Hunting Ducks and Geese: How to Run Traffic
In a perfect world you’ll know exactly what field the birds will visit at first light. But real-world hunting isn’t...
In a perfect world you’ll know exactly what field the birds will visit at first light. But real-world hunting isn’t always so perfect.
On a recent trip to upstate New York I had the chance to hunt with Avery Pro Staffers Arliss Reed and Mike Bard. These guys scout harder than anyone I know, packing up the decoys after a morning a hunt, grabbing a quick lunch, then hitting the road looking to find more birds till dark — sometimes covering hundreds of miles in a day.
But the birds, and Mother Nature, don’t always cooperate. The weekend I was upstate the temperature swung from the mid-60s to the low-20s with periods of heavy rain, light snow, and a little bit of sleet. Geese were everywhere, and flying, but patterning them to a field we had access to hunt was another story.
So the Day One game plan changed: it was time to run traffic.
You’ll often hear that phrase in the magazines and hunting forums, “running traffic,” and it basically means you’re aiming to direct birds into your field and decoy spread — birds that otherwise have a better place to go. You’re not on the X. You’re constructing a new one.
Here’s how it works:
• Figure the wind and focus on concealment first. Not being well hidden is the No. 1 reason birds will flair out of gun range. So focus getting your hide perfect before fretting over the decoys.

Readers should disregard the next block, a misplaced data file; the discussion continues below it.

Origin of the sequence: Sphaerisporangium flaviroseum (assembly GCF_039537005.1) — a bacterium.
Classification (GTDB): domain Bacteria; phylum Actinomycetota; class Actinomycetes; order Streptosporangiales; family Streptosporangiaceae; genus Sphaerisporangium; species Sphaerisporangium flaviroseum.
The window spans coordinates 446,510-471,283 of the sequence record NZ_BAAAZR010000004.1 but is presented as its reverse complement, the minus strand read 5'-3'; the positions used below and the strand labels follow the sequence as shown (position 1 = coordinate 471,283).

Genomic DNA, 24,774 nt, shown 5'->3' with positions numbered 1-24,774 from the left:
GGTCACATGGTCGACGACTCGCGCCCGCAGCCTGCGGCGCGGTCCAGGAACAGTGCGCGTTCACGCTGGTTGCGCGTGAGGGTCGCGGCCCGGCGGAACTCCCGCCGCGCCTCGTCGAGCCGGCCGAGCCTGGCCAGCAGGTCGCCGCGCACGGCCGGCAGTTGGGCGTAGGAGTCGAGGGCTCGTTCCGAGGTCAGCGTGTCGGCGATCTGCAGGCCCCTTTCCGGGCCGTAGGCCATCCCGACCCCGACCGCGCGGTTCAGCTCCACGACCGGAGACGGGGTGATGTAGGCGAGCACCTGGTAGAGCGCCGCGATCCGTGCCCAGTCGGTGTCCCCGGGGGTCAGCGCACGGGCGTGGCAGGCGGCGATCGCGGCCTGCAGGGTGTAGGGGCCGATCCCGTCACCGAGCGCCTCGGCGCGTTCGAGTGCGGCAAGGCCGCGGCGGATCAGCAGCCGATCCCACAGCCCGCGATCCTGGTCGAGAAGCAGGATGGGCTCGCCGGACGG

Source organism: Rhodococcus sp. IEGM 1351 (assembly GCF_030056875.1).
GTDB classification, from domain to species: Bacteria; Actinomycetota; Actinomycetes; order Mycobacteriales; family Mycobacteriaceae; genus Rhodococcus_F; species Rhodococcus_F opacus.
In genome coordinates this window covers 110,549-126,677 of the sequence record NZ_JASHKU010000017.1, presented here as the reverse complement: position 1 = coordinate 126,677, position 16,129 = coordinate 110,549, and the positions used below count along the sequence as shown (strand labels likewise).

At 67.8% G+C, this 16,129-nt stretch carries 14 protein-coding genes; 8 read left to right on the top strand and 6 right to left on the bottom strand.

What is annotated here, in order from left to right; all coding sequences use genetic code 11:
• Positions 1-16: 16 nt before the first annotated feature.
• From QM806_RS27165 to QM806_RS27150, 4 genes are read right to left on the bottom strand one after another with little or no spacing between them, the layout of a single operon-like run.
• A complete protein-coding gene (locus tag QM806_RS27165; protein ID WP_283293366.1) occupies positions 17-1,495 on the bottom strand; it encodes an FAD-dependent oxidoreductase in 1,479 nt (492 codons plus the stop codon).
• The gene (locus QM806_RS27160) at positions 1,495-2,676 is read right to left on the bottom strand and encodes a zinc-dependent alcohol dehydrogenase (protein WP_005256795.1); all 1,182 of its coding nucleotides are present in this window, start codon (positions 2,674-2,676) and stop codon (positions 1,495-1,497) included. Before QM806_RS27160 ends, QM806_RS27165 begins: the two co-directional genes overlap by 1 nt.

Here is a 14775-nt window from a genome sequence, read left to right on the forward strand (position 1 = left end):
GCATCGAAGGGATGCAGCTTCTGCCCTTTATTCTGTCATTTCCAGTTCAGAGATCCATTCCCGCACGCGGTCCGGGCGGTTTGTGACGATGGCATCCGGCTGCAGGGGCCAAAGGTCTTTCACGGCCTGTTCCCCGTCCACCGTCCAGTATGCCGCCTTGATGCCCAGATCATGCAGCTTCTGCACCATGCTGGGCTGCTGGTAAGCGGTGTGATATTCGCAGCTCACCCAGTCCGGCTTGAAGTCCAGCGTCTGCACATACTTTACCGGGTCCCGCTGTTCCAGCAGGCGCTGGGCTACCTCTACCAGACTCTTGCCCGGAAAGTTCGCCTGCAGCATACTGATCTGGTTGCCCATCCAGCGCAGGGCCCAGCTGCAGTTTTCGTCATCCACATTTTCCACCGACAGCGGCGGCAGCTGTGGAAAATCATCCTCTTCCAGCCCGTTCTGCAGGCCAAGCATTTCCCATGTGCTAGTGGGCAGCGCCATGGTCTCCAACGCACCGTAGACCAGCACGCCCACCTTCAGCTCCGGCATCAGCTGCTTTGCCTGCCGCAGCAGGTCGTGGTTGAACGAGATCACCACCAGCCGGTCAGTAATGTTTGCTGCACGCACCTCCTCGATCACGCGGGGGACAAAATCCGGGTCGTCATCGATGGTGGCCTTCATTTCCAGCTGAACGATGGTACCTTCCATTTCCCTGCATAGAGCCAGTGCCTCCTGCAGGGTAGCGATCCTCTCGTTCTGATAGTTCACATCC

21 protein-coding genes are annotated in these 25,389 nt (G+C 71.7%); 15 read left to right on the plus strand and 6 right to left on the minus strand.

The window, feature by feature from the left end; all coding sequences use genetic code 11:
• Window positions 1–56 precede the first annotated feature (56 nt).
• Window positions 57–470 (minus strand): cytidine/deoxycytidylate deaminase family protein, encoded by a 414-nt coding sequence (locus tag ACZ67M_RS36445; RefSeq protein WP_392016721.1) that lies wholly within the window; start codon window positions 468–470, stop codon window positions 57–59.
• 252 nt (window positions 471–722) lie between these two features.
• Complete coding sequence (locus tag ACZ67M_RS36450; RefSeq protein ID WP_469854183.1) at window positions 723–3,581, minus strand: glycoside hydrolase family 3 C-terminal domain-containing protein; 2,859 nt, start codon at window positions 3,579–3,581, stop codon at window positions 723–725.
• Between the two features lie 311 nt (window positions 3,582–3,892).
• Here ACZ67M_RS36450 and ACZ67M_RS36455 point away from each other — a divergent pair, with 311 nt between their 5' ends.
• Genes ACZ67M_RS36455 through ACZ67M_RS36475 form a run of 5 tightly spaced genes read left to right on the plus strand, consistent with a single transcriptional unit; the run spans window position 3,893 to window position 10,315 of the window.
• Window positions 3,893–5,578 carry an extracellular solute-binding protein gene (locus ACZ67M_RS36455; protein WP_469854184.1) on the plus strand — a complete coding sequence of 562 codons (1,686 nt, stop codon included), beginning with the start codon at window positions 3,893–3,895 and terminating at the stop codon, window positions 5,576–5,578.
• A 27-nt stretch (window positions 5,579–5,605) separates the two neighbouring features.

• Make the decoys look like real geese. Forget the U, the J, or any other fixed decoy spread pattern you may have heard about. This is especially important in areas with other hunters. Bunch decoys in small family groups around a central area near your hide, like they’re feeding in one particular grain-rich spot. Then spread the rest of your dekes in a junkyard fashion all over the place. We had decoys out of gun range and no discernible hole for birds to land. Instead they filtered down, feet out, between the dekes. There was no hole, but the longest shot of the weekend was still inside 30 yards.
• Make a racket. We called, flagged and did everything possible to get passing birds to look at the spread. Some days birds will be more call-shy than others, so if they’re not responding ease off the calls. But generally you want to make a scene, at least initially.
When running traffic works, it really works. We shot 81 birds over three mornings, including one five-man and two seven-man limits on Canadas, a five-man limit on mallards and blacks, plus a bunch of other ducks. It was a sweet hunt, and all this week OL is posting video from it along with several pro-tips from the Avery team. Stay tuned.